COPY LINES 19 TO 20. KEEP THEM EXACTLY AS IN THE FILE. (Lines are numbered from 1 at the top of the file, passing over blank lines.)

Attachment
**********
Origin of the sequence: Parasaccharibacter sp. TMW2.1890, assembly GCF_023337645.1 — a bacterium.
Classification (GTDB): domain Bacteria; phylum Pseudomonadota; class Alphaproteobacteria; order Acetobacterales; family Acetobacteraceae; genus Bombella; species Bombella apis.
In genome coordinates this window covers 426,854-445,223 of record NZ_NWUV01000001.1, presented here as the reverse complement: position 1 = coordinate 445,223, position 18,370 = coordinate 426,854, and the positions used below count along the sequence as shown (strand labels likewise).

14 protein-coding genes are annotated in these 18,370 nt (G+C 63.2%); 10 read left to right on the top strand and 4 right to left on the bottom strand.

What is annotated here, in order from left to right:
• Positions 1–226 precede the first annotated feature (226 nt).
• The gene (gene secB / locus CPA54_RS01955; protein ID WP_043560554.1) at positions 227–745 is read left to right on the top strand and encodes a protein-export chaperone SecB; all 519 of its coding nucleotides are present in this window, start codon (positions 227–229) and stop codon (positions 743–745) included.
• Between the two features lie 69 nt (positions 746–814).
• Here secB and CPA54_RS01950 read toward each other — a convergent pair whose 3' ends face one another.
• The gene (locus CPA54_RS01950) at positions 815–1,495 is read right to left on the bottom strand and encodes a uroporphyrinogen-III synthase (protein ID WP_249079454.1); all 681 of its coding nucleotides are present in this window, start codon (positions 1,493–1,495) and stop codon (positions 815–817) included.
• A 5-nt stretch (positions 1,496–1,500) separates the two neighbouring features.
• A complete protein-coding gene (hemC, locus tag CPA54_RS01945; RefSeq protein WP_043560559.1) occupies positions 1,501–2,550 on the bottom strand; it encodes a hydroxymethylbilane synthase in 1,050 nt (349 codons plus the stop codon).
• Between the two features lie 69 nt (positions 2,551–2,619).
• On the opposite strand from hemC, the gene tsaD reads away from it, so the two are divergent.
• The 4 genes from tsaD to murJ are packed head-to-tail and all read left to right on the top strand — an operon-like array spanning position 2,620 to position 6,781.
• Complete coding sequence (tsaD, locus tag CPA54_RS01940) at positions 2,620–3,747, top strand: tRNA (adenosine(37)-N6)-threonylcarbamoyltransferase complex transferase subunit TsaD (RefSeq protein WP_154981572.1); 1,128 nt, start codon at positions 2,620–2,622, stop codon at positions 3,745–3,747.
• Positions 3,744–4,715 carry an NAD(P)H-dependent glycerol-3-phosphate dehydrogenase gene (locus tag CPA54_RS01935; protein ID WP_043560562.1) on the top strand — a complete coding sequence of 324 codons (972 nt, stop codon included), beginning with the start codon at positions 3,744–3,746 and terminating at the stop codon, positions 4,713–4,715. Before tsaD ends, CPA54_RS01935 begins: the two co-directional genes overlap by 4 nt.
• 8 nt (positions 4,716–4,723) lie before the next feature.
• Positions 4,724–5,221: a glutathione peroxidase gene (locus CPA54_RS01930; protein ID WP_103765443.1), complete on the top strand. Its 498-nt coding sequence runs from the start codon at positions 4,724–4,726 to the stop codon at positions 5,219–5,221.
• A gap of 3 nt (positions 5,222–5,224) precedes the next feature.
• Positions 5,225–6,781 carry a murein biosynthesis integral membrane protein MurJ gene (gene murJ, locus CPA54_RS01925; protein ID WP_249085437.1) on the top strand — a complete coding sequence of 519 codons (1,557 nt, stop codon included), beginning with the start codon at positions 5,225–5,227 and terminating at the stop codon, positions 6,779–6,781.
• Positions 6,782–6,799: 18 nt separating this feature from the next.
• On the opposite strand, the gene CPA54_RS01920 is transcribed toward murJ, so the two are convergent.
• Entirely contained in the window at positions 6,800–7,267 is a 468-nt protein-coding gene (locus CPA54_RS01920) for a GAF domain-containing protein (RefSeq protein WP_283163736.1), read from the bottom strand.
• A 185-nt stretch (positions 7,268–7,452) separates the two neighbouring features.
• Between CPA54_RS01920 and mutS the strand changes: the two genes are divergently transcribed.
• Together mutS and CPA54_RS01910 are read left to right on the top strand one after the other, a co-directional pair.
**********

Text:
• Positions 4,724–5,221: a glutathione peroxidase gene (locus CPA54_RS01930; protein ID WP_103765443.1), complete on the top strand. Its 498-nt coding sequence runs from the start codon at positions 4,724–4,726 to the stop codon at positions 5,219–5,221.
• A gap of 3 nt (positions 5,222–5,224) precedes the next feature.